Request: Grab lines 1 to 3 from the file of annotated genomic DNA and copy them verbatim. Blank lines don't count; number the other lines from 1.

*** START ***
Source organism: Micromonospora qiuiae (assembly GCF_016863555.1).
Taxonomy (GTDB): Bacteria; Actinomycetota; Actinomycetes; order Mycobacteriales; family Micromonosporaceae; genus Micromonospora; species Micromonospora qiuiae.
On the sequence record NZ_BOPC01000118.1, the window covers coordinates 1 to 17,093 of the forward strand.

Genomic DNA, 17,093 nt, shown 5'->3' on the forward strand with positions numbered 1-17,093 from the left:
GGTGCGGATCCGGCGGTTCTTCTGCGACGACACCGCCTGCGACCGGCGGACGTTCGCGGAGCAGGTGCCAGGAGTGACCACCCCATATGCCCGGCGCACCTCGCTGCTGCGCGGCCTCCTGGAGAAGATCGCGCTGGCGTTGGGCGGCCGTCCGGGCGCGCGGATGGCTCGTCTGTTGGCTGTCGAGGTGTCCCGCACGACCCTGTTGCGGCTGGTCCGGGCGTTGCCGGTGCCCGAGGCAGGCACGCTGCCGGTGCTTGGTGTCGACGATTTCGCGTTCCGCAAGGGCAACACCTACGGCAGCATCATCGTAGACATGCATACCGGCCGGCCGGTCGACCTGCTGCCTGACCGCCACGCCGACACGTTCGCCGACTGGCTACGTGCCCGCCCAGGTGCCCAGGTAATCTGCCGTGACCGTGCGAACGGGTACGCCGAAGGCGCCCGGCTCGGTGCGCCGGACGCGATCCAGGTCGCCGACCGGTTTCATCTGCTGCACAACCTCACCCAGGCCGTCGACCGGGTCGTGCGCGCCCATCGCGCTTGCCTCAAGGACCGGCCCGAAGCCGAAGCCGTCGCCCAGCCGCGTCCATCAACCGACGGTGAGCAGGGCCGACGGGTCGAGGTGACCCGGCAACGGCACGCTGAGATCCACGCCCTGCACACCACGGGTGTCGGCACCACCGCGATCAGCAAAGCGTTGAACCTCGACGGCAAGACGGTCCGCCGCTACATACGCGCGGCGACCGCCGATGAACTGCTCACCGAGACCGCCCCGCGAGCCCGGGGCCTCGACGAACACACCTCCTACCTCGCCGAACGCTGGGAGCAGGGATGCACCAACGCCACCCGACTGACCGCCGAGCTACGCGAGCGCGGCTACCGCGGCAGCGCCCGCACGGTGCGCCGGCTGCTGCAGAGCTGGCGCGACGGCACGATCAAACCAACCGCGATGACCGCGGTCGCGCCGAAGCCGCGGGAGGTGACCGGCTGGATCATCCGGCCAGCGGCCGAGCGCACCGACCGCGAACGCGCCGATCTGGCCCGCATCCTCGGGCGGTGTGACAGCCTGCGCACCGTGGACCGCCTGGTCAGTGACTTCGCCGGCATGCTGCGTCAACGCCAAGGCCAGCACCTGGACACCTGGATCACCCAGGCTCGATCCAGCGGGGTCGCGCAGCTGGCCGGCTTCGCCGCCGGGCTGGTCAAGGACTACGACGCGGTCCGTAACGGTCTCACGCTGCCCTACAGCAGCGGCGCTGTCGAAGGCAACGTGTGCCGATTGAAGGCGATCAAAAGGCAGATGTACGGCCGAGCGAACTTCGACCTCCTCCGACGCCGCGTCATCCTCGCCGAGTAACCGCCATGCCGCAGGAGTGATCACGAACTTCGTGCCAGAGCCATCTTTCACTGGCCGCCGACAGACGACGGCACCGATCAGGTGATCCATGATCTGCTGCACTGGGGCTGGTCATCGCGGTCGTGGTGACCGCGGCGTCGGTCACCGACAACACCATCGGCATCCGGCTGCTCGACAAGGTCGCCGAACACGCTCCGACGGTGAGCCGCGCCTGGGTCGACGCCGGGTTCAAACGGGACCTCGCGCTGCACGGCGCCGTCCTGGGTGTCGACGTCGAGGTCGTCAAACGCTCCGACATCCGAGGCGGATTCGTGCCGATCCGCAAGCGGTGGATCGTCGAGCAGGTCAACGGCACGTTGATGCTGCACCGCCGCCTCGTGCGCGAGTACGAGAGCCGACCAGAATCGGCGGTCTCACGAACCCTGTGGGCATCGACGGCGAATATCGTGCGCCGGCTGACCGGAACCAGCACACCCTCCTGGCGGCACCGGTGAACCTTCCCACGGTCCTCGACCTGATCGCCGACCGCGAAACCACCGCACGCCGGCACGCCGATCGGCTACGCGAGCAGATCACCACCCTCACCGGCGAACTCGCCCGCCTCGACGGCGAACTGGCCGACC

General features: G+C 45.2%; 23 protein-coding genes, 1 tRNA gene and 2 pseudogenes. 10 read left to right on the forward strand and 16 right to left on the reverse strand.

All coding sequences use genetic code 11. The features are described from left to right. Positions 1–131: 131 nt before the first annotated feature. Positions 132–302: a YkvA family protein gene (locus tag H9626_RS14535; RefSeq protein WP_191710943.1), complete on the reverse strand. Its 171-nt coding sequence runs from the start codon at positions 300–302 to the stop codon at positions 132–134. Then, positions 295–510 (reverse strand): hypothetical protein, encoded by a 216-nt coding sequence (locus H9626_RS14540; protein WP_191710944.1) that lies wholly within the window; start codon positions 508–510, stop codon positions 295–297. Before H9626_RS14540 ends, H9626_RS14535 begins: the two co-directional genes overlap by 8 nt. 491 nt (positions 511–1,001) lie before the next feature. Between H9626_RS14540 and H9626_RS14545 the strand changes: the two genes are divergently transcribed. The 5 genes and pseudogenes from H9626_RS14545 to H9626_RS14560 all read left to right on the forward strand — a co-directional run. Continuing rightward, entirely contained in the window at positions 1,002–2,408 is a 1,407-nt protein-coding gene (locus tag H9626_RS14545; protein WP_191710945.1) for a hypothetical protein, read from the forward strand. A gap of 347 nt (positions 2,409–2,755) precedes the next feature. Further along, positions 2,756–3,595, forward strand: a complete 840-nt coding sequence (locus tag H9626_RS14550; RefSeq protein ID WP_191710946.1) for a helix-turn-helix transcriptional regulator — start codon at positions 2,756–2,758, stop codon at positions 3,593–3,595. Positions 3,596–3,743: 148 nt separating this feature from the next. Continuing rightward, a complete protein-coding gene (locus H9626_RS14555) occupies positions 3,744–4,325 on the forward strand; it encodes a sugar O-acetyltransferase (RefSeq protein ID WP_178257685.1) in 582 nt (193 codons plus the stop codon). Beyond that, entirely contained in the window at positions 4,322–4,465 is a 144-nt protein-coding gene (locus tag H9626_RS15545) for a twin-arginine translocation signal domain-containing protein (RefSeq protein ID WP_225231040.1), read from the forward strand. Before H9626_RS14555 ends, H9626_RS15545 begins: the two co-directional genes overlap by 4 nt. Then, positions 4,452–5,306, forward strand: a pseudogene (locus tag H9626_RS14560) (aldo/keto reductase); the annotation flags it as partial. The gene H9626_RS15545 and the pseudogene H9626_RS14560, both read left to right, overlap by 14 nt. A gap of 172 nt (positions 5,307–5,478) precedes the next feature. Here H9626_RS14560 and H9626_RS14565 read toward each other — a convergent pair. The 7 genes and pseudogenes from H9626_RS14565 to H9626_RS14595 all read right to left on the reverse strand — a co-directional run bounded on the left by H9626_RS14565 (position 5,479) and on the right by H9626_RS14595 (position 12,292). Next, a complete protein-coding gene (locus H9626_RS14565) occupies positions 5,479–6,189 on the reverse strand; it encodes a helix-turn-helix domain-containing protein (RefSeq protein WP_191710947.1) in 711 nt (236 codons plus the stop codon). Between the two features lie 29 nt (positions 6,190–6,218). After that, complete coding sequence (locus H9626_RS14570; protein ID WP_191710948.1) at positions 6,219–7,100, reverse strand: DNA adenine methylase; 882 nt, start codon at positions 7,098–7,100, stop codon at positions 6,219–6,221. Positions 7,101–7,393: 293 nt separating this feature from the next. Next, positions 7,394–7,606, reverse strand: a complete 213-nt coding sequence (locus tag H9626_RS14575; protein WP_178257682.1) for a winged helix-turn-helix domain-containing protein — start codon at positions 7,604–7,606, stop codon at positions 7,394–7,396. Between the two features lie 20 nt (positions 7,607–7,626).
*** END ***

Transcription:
Source organism: Micromonospora qiuiae (assembly GCF_016863555.1).
Taxonomy (GTDB): Bacteria; Actinomycetota; Actinomycetes; order Mycobacteriales; family Micromonosporaceae; genus Micromonospora; species Micromonospora qiuiae.
On the sequence record NZ_BOPC01000118.1, the window covers coordinates 1 to 17,093 of the forward strand.